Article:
I’ve become uncomfortably aware that I haven’t written anything about the latest series of The Bridge, which started its run on January 4 and has just passed the halfway point this weekend.
My discomfort arises in case the lack of a review here in any way suggests that I’m no longer interested in the series or am somehow disapproving of it, or that it’s implying that season two is perhaps not adequately meeting some notion of a quality threshold for inclusion in Taking The Short View. So let me make my position on this quite clear: The Bridge is probably the single best thing on television at the moment. In fact I’m probably enjoying it too much to want to sit down and start deconstructing it in detail afterwards; I simply know that it is fascinating, gripping and engrossing and has some of the most compelling characters currently to be found in modern drama in any language.
More practically, it’s actually quite tricky to talk season two without accidentally giving far too much away in the process. Even reintroducing the characters of Danish detective Martin Rohde (Kim Bodnia) and his Swedish counterpart Saga Norén (played by Sofia Helin) runs into spoiler territory since to do so rather requires giving away the shocking climax of the first season, which I would hate to do in case some people are still watching either the original production or else the UK remake (The Tunnel) and its US equivalent (starring Diane Kruger) for the first time.
The ending of season one made it difficult to see how a second series starring the same characters could be undertaken, and the first triumph on show here is just how simple and natural the reteaming of Martin and Saga proves to be for a new case after all. Things start when an abandoned freighter runs into the Øresund Bridge that connects Copenhagen and Malmo but quickly moves on from there to a terrorist campaign that involves a mass food poisoning incident and a fuel tanker being blown up.
This second season of The Bridge doesn’t seem as coherently plotted as the first – it’s going off in all sorts of directions, taking time to tell breakaway stories that appear to have little to do with the main investigation and some of which finish up in a literal dead end well before you would expect them to. It gives the wonderfully juicy feeling that there’s so much more going on underneath than we currently perceive, while also leaving enough of a clear central thrust to the proceedings (who is the mysterious figure behind it all known only by their online chat identity ‘Mother of Three’?) to keep us thoroughly hooked and compulsively guessing. There’s still plenty of time for the grand scheme to come together at the end that will make sense of everything; or maybe it won’t, in which case we probably won’t actually mind by then.
That’s because the show is really all about the characters, and not just the central duo. There are some very interesting suspects (shifty shipping magnate Marcus Stenberg, coldhearted pharmaceuticals CEO Viktoria Nordgren and her pallid brother Oliver, EU environment summit meeting organiser Caroline Brandstrup-Julin, her philandering husband Alexander and her sister Bodil – the latter played by Forbrydelsen star Lotte Andersen) and also some engrossing office politics in the police team (Martin’s ‘will they, won’t they?’ dance around Pernille Lindegaard while estranged from his wife Mette, and inept junior detective Rasmus Larsson growing increasingly at daggers drawn with Saga).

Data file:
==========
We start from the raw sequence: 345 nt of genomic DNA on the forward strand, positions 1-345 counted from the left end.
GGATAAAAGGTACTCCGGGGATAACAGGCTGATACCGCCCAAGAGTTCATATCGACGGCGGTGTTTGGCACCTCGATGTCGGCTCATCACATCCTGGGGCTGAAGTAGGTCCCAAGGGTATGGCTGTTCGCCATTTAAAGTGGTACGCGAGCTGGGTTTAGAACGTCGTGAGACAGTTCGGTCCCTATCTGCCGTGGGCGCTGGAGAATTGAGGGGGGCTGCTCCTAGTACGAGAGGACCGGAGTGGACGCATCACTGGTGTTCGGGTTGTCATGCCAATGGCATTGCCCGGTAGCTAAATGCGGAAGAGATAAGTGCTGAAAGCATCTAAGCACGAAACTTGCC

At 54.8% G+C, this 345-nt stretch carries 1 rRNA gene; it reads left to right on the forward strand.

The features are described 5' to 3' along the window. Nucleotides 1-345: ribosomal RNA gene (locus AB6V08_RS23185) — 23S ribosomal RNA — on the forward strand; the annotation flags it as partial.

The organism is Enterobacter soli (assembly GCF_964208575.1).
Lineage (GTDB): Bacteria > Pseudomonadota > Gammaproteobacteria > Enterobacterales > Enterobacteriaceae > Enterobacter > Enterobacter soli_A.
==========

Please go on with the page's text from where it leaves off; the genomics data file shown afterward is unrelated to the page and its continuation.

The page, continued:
But yes, very much at the heart of things once again is the dynamic between Martin and Saga themselves. The latter is firmly established once again as one of the most compelling and unique dramatic creations of recent years, right up there with Forbrydelsen’s Sarah Lund. There was a danger that Saga could very quickly become a one-trick pony, but Helin’s audaciously alien portrayal coupled with some very intelligent writing actually makes her endlessly surprising. The way that she treats others and how she seems to be trying to fit in more with ‘normal people’ including her newly acquired live-in boyfriend Jacob are completely new sides to her; and while it seems that only Martin really ‘gets’ her, you can see moments when even he has to take a step back and bite his lip over some of the things she says and does. At the same time, when he talks with her after she’s been viciously insulted by another member of the team, it’s her response – “He’s not the first … to think I’m incapable of getting hurt” – that suddenly brings into focus a whole new perspective on Saga both for Martin and for the viewing audience as a whole, since we too had been guilty of underestimating the depth of feeling beneath the outwardly automaton persona.
So all in all, a brilliant continuation of the series, and I think I’m enjoying this more ambitious second season even more than I did the knockout first. Now, having set the record to rights, please excuse me if I go quiet on the subject again in order to extract the maximum amount of enjoyment from the remaining four episodes that are left …
The Bridge is currently airing in two-episode double-bills from 9pm on Saturdays on BBC4. The DVD and Blu-ray release of season 2 is on Monday February 3, 2014.